When I was six years old, my father introduced me to sailboat racing aboard his nineteen-foot Thistle, a tender centerboard sailboat. It heeled (tipped) easily and moved quickly through the water. I was terrified. I spent the afternoon crouching low, by the centerboard trunk (most interior part of the boat), crying. Even though my father encouraged me to sit on the rail (edge) to help balance the boat and reduce its heeling angle, I was too scared to move. At the end of the day, after I walked safely down the dock to dry land, the first thing I said was, “Daddy, can I come racing again next Sunday?” My father was incredulous. “But, honey, you were scared all day. Are you sure you want to go again?” “Oh yes,” I responded. “I love sailing.”
Thus began my long and tumultuous love affair with sailing. I sailed on Dad’s Thistle until he sold it a few years later and bought a 26 foot racing/day-sailing keelboat on which I raced with my father every Sunday. At age nine, I joined our yacht club’s Junior Sailing Program and sailed with other kids as a crew member from 9 a.m. to 5 p.m. Monday to Friday all summer long. At age eleven, my father suggested I could borrow my brother’s Blue Jay and take it as a skipper to a novice regatta for kids my age.
Terrified, I agreed. I remember my stomach in knots, as Dad and I trailered the boat to the regatta location with my crew and lowered the boat from the dock, via the lift, into the water, at the yacht club where the regatta was held. My fear was that I would crash my brother’s boat into another vessel, a dock, or some other obstruction and wreck it. I didn’t. Instead, I participated in each race, crossing the starting line near the time of the starting gun, rounded all the required turning marks in the proper direction, followed the right-of-way rules and avoided collisions, and finished mid-fleet in each race. I was hooked. I have been racing various boats as skipper ever since.
Each time I traveled to a new place to race or sailed a boat that was new to me, I was scared. Every time I was exposed to a sudden squall, I was nervous, but I learned to face my fears head on, quickly identify alternative courses of action, pick one, act as if I knew what to do, and then do it. I survived a lot of challenging sailing situations and learned a great deal along the way.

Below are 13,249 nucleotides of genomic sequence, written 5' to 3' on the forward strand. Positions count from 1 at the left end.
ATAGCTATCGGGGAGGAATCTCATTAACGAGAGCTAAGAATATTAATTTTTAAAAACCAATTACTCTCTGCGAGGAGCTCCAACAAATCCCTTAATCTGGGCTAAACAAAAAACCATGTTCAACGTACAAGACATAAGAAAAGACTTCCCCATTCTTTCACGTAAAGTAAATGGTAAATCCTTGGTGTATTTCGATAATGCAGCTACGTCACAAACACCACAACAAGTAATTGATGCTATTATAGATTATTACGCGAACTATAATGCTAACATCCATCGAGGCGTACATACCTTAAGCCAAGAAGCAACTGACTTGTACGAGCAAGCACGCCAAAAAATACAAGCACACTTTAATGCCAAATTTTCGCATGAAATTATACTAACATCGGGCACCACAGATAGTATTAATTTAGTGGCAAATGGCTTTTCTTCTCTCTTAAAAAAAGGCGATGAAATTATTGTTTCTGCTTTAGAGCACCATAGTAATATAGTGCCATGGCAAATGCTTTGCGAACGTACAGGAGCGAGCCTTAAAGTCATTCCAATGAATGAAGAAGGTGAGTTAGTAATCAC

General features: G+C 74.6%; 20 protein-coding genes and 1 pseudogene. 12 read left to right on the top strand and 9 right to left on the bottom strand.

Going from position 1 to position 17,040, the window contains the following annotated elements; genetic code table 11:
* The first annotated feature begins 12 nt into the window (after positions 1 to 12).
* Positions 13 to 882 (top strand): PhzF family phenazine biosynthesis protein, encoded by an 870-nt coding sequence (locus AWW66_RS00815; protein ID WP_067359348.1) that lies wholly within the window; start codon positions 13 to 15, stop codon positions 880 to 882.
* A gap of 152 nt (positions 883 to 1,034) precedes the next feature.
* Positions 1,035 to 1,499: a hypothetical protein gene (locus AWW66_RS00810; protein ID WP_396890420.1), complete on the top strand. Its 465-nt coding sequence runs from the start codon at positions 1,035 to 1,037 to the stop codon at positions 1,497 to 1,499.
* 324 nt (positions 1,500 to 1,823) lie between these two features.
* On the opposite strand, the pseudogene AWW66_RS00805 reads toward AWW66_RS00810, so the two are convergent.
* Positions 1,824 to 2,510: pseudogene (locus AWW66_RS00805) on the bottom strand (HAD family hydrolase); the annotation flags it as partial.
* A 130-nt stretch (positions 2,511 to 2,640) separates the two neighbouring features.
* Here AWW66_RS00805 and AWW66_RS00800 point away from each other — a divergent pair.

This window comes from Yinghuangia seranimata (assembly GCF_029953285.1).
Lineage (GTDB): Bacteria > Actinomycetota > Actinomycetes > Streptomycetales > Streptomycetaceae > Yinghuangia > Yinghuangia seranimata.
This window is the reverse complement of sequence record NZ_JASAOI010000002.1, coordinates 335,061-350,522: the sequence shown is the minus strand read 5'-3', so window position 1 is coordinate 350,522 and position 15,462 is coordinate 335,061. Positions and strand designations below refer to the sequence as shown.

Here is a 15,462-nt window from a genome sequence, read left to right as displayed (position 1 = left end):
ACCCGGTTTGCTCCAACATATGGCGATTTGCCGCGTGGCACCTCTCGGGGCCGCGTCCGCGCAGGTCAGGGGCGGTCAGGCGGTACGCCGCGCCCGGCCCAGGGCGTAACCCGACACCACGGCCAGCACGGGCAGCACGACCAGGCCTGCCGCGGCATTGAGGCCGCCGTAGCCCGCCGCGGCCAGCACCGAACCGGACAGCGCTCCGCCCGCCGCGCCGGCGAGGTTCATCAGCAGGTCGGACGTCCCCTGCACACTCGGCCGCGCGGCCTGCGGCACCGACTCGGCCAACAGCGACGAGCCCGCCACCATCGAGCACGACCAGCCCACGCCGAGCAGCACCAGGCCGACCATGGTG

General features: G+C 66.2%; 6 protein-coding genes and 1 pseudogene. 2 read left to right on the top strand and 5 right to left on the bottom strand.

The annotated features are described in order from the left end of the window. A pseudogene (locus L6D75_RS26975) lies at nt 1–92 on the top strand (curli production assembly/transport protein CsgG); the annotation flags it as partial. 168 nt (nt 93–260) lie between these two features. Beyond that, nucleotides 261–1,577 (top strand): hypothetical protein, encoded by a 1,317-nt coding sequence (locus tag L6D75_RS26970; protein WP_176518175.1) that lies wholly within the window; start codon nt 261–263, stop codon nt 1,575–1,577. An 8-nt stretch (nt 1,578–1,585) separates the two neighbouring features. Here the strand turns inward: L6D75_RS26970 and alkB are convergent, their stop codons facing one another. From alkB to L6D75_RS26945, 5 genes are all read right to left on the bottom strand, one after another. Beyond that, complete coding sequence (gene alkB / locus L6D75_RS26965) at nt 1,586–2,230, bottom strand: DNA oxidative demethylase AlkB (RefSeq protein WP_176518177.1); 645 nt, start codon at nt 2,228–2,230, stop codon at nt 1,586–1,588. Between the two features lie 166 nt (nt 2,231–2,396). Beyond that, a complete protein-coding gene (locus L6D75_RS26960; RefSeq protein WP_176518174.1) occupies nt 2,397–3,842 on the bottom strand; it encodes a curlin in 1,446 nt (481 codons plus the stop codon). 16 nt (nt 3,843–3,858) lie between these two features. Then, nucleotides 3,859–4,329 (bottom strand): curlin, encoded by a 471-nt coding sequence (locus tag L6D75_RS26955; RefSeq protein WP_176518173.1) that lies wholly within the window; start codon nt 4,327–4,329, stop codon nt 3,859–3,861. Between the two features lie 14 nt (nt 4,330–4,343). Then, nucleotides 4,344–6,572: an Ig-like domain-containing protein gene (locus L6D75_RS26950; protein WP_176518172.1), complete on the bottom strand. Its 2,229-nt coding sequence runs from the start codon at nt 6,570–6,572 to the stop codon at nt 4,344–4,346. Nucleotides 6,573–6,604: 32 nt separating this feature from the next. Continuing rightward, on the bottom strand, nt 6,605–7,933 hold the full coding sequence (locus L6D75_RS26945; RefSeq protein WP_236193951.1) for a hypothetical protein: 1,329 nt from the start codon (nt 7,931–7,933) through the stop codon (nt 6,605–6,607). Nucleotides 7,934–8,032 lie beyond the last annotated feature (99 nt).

People who know me as an adult might be surprised to know I was a very shy child. I was not bold. I was not confident. I always had anxieties. I still do. But, among many other gifts that sailing has given me, it has taught me I can overcome each challenge as it appears in my life because I have done that so many times on the water. For me, sailing is comprised of equal parts fear, exhilaration, peaceful communion with nature and the elements, challenges to overcome, pride in accomplishment, confidence in my skills, and goal-setting. I cannot think of another activity that gives so much to its participants.
I hope you will join The Sailing School at the Hudson River Maritime Museum and learn to sail this summer. You’ll have a blast!
Jody Taffet Sterling, Director of the Sailing School at the Hudson River Maritime Museum, learned to sail as a child on Long Island Sound.
We have wonderful opportunities for youth and classes for adults. We hope to see you this spring or summer! Museum members get discounts on classes. Join today!
Sailing class tuition will be increased March 15, so act quickly to register at 2021 prices.
Staff and volunteers of the Hudson River Maritime Museum's Wooden Boat School and Sailing & Rowing School.
Hudson River Maritime Museum
50 Rondout Landing
Kingston, NY 12401
The Hudson River Maritime Museum is a 501(c)3 non-profit organization dedicated to the preservation and interpretation of the maritime history of the Hudson River, its tributaries, and related industries.
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